What do you think of when you see terraces of football fans, going wild as their team scores a goal? Whether you love or loathe the beautiful game, I’m guessing you have never thought, ‘I wonder if they’d like a nice vegan snack at half time’.
But Dale Vince, the vegan chairman of Forest Green Rovers in Gloucestershire, thought exactly that. First he banned his players from eating red meat ‘for health and performance reasons’ according to the club’s communications director. Although how he holds them to that, I have no idea. Perhaps if they dial Pizza Hut and ask for a Meat Feast, sirens go off in his office and he appears suddenly on their doorsteps with some houmous and pitta bread.
But now the ban has been extended to the whole stadium. And while this has prompted predictable howls from those who see the constant availability of a meat pie as a basic human right, it certainly does raise the question of whether it’s reasonable for vegetarians and vegans to impose their ethical choices on others.
I’ve been vegetarian for over 20 years, and I won’t cook meat or fish at all, partly because I don’t want to, and partly because I would have no idea where to start, since I went vegetarian before I became interested in cooking. So if you come round to my house, you are going to have to eat vegetarian food and like it. But if I go out, I don’t expect my friends to go vegetarian because I am there: for me, vegetarianism is a personal choice. I do expect them not to eat mushrooms, obviously, but that is because I am afraid of mushrooms, and consider the eating of them in my vicinity to be a minor act of war.
But if you are going to impose your dietary decisions on other people, it would surely make more sense to do it properly. The football ground hasn’t gone vegan, it has simply banned red meat. Chicken and sustainable fish are still on the menu. Which not only isn’t vegan, it isn’t vegetarian, either (in spite of all those unspeakable people who I invariably have to sit next to at weddings, who claim to be vegetarian even though they still eat chicken, fish, and in one case, bacon).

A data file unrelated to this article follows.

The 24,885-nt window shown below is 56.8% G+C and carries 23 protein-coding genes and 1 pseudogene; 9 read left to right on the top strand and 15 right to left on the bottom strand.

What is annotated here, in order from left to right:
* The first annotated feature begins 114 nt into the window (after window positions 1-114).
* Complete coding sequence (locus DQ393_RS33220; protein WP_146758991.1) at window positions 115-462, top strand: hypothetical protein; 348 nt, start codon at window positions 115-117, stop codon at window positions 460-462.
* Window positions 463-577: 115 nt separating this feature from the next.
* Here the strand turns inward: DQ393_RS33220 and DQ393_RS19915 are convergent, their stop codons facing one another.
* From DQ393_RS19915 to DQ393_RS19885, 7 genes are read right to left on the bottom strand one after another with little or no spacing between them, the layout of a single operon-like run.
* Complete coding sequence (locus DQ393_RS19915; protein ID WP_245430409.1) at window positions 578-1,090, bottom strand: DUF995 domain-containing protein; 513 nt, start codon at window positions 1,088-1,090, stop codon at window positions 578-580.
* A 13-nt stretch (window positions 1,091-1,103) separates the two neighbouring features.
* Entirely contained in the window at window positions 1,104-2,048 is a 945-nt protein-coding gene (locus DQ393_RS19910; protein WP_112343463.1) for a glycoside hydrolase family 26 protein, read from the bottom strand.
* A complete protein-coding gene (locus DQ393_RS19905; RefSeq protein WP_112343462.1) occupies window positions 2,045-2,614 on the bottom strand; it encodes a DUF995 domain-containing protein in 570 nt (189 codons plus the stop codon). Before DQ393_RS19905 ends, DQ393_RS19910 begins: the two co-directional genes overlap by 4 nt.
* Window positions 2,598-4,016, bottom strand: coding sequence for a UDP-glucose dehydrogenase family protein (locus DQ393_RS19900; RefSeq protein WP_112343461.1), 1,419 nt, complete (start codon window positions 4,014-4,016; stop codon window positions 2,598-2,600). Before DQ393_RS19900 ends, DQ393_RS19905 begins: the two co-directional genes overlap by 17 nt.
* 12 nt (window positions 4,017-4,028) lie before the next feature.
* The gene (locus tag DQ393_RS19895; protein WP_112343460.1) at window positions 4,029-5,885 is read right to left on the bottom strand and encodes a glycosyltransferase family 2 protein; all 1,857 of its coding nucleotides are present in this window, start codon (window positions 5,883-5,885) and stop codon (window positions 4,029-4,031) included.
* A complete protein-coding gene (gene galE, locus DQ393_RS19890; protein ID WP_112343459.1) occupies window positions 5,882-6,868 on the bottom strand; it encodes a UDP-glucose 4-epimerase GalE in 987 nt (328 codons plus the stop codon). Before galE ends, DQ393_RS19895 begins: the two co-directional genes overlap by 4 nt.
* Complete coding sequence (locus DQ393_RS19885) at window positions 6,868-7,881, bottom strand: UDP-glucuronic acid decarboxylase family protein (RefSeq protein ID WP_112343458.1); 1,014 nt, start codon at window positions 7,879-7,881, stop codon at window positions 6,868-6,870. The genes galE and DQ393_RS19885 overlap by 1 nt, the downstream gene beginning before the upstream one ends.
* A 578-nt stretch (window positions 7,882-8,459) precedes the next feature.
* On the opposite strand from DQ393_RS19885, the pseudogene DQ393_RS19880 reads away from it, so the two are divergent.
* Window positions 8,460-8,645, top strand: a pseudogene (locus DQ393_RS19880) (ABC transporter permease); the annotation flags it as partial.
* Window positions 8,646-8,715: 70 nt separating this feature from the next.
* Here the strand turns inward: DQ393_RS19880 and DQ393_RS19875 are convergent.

Why not go the whole hog (or its closest soya replacement) and take the club fully vegan? Serve falafal instead of the fish dish, and who’d really mind? Not the fish, that’s for sure. And if the catering staff are having to come up with new ideas anyway, surely now would be the best time to do it.
I think the problem lies with the word ‘vegan’ – it has no romance to it. It just conjures up images of foul-tasting pretend-cheese, and the kind of hair-shirted restaurants that I sometimes used to go to in the 80s, when being vegetarian meant you could hardly eat anywhere, and you didn’t really want to eat in the places that catered to you.
Actually, lots of delicious food happens to be vegan, but we never think of it in those terms. No-one orders a tarka dal because it’s vegan, they order it because it’s delicious. So wouldn’t it be easier to stop telling other people how they should eat? Their inner rebellious teen will only pop up and tell you to stick it, even if they would actually like the food you’re offering, if only you weren’t so po-faced about it. Why not simply offer them vegan food and don’t make a big deal out of it?
Tim Barnard, the chairman of the Forest Green Rovers Supporters’ Trust summarised the issue perfectly, when asked about the fans’ reaction to the new menu: ‘There were a few raised eyebrows in the pub on Saturday when there was no cottage pie. But I’m a traditional chips and curry sauce man myself.’ Chips and curry sauce, I need hardly point out, is a vegan dish.